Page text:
The audience laughed. In fact, their laughter was more spontaneous and contagious than it was at any other time during that daylong seminar. The irony, of course, was that the attendees were completely unaware that the CEO was dead serious. For this assembly of CIOs, the idea that a CEO would call one of their number “essential” was, well, laughable.
The unfunny truth is that CEOs and CIOs too often act as though they are partners in an enormously uncomfortable marriage. That’s not to say that there hasn’t been some improvement, even significant improvement, in this relationship in recent years. In fact, at an increasing number of companies, there has been a growing emphasis on integrating IT operations into the most vital aspects of the business and on ensuring that technology plays a key role in future success. In a Booz Allen Hamilton survey of CEOs conducted in August 2000, 70 percent of respondents said that leveraging e-business is the most important or a very important issue on their agenda. And 89 percent of CIOs questioned at the same time indicated that there had been a clear, bona fide expansion of their responsibilities in the previous 24 months.
Still, in our experience, this progress is occurring generally only in large and established companies with enlightened management. In most organizations, there still is a long way to go before the CEO and CIO find common ground. It’s not that chief executives are Luddites who are ignorant about the potential impact of technology on their companies. That charge could perhaps have been leveled a decade ago. But most CEOs are now well aware that improved productivity (even if it can’t be easily measured) from advances in technology was the underpinning of the nation’s longest economic expansion. And many have accepted the conclusion that the Internet is forcing a reinvention of the way their companies do business with consumers, suppliers, and partners, and is fundamentally altering how their employees communicate with one another.
The problem is that most CEOs are interested in technology only to the extent that it adds value to the organization. To them, CIOs are experts only in technology and service delivery. Some other executive — the CFO, a business unit head, a sales manager, for example — has to point the CEO in the right direction before computers, networks, BlackBerrys, PDAs, mobile databases, and any other technology become integrated with the strategic direction of the corporation.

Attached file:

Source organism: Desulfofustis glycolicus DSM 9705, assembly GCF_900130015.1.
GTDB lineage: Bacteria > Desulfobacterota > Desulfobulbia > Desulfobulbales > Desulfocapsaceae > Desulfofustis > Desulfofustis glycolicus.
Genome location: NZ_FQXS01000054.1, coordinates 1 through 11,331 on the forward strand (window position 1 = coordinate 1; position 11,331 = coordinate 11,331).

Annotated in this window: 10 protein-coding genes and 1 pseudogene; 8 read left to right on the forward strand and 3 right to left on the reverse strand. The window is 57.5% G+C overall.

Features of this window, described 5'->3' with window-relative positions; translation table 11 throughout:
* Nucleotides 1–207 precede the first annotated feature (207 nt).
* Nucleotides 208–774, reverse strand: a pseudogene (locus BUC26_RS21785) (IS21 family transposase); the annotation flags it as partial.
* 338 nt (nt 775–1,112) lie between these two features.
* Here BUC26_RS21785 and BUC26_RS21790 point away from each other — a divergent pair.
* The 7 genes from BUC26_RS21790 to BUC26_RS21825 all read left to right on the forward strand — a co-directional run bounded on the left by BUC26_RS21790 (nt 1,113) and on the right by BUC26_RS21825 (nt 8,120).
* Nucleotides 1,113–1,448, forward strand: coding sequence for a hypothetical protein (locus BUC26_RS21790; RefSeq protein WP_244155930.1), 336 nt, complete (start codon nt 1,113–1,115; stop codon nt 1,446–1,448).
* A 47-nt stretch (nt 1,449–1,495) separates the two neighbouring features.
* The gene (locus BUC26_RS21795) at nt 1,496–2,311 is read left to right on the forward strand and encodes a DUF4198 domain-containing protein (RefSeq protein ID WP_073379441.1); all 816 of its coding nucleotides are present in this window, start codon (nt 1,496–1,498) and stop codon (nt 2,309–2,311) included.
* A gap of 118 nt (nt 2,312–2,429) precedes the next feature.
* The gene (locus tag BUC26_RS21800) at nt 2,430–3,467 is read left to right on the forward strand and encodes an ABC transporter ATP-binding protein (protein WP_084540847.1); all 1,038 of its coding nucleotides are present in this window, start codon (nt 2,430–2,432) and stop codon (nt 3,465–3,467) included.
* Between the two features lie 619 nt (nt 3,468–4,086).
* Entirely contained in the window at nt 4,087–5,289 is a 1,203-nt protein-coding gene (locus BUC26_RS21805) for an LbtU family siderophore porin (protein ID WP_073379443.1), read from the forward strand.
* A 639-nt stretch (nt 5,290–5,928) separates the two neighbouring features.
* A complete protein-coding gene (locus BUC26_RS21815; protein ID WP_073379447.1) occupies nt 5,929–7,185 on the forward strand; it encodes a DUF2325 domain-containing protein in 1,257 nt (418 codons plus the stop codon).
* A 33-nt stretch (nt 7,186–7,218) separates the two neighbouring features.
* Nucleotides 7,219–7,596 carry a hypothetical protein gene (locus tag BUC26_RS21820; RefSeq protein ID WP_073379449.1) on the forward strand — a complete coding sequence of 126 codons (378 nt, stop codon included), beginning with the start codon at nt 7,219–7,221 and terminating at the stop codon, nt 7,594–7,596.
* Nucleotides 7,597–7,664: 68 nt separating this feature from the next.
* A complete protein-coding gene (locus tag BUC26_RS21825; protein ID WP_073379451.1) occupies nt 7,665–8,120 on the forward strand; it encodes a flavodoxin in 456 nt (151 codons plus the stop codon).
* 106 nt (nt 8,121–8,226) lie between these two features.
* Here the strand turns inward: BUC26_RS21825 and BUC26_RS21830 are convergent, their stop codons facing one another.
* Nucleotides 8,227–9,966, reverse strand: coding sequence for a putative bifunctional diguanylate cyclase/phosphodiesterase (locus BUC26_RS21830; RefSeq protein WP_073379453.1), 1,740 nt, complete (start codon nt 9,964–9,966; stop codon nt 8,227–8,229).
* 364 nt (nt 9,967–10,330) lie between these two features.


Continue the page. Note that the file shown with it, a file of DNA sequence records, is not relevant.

CIOs, of course, are not blameless in allowing this perception — this breakdown in the marriage, so to speak — to take hold. Although they often say that they aspire to more strategic involvement, few technology chiefs are skilled enough to align their agenda with their company’s agenda, and, just as importantly, with the business landscape in which their company must operate. CIOs should be defining technological initiatives in terms the business understands — speeding products to market, enabling growth, and reading costs and risks. If CIOs adopted that kind of approach, top management might be inspired to take them more seriously as partners in developing the company’s strategic direction.
Rather than embrace this opportunity, however, most CIOs tend to view themselves as corporate victims, shut out of the executive suite and seat of power through no fault of their own. This perception, which inevitably feeds a vicious circle, has a clear impact on CIOs’ careers: CIO longevity in the job averages less than two years, and the reason almost half of all CIOs wind up fired is that they fail to establish good working relationships with their CEOs and the rest of the management team. No wonder many in the industry believe that “CIO” stands for “career is over.”